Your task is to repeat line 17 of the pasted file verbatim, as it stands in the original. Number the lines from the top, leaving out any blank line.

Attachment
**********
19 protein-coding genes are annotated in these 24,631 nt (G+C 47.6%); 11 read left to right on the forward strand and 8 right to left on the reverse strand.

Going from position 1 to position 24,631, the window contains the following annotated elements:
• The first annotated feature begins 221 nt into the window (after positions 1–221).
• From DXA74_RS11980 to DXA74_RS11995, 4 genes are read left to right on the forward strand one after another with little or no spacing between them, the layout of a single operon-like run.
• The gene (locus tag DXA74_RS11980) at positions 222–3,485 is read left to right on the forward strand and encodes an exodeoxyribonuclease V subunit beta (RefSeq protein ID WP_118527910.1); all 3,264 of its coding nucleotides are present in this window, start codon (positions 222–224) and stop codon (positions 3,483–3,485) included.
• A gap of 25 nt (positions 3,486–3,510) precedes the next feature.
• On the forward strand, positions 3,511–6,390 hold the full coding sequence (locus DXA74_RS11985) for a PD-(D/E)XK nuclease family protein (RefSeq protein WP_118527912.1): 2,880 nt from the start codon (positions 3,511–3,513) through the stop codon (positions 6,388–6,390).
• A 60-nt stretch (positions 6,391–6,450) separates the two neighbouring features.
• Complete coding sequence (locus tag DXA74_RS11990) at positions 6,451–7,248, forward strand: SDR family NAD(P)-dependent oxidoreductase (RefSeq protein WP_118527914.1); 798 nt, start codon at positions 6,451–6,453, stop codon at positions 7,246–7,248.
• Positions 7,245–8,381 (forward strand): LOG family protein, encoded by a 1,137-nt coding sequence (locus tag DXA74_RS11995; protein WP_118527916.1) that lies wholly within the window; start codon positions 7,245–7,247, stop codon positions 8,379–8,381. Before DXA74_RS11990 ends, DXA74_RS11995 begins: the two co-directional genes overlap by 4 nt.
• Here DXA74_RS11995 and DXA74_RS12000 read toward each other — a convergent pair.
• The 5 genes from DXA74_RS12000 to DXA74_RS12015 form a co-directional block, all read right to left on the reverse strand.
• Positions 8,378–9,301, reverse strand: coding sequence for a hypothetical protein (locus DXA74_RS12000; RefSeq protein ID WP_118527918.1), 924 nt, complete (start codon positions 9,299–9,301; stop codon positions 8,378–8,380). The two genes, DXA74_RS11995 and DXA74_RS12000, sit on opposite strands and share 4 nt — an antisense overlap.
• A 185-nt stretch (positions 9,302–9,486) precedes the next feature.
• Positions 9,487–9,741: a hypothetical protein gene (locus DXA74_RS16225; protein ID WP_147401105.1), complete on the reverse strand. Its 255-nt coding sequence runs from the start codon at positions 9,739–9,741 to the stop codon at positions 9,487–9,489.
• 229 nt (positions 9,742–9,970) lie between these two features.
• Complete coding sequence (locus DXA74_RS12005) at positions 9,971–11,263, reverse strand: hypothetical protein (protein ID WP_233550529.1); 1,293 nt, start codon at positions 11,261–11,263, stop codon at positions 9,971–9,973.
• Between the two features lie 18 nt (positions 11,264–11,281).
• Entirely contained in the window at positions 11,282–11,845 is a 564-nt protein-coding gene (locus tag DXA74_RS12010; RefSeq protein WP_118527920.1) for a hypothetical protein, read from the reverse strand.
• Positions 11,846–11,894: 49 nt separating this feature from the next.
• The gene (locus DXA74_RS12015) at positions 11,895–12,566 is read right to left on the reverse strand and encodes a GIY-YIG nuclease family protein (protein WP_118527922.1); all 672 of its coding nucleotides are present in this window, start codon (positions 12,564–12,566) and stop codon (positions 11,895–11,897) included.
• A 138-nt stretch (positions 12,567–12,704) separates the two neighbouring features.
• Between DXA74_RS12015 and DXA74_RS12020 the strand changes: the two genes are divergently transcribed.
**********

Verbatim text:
• Complete coding sequence (locus DXA74_RS12005) at positions 9,971–11,263, reverse strand: hypothetical protein (protein ID WP_233550529.1); 1,293 nt, start codon at positions 11,261–11,263, stop codon at positions 9,971–9,973.